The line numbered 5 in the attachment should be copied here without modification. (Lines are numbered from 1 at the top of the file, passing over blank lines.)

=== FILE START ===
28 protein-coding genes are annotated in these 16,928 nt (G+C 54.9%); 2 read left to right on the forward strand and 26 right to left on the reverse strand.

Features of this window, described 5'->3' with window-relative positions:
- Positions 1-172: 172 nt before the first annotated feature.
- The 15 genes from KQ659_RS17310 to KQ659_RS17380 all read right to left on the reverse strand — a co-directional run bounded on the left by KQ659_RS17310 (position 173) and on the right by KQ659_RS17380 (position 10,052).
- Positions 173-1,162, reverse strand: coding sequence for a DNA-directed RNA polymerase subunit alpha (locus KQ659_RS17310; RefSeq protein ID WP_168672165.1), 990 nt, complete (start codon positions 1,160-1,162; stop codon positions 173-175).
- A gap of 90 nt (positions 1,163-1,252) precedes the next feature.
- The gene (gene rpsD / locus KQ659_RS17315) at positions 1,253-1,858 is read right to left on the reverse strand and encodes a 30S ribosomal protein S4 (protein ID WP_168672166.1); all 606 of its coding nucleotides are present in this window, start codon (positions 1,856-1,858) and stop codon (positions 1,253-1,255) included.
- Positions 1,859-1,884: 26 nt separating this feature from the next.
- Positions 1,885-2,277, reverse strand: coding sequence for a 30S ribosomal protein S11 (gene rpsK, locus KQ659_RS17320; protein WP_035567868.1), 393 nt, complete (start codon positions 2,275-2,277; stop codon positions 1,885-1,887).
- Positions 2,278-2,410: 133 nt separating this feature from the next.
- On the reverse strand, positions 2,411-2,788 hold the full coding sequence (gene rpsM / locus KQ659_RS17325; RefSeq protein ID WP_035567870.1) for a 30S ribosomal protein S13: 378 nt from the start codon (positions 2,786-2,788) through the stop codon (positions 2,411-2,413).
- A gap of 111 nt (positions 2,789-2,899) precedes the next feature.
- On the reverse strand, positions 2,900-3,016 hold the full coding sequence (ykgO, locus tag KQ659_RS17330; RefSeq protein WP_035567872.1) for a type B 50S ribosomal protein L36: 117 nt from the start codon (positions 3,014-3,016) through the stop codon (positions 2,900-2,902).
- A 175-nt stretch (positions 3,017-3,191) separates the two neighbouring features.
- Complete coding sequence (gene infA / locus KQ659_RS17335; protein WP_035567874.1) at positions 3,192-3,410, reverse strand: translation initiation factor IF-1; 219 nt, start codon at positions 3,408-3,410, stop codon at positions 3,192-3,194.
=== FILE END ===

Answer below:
- Positions 173-1,162, reverse strand: coding sequence for a DNA-directed RNA polymerase subunit alpha (locus KQ659_RS17310; RefSeq protein ID WP_168672165.1), 990 nt, complete (start codon positions 1,160-1,162; stop codon positions 173-175).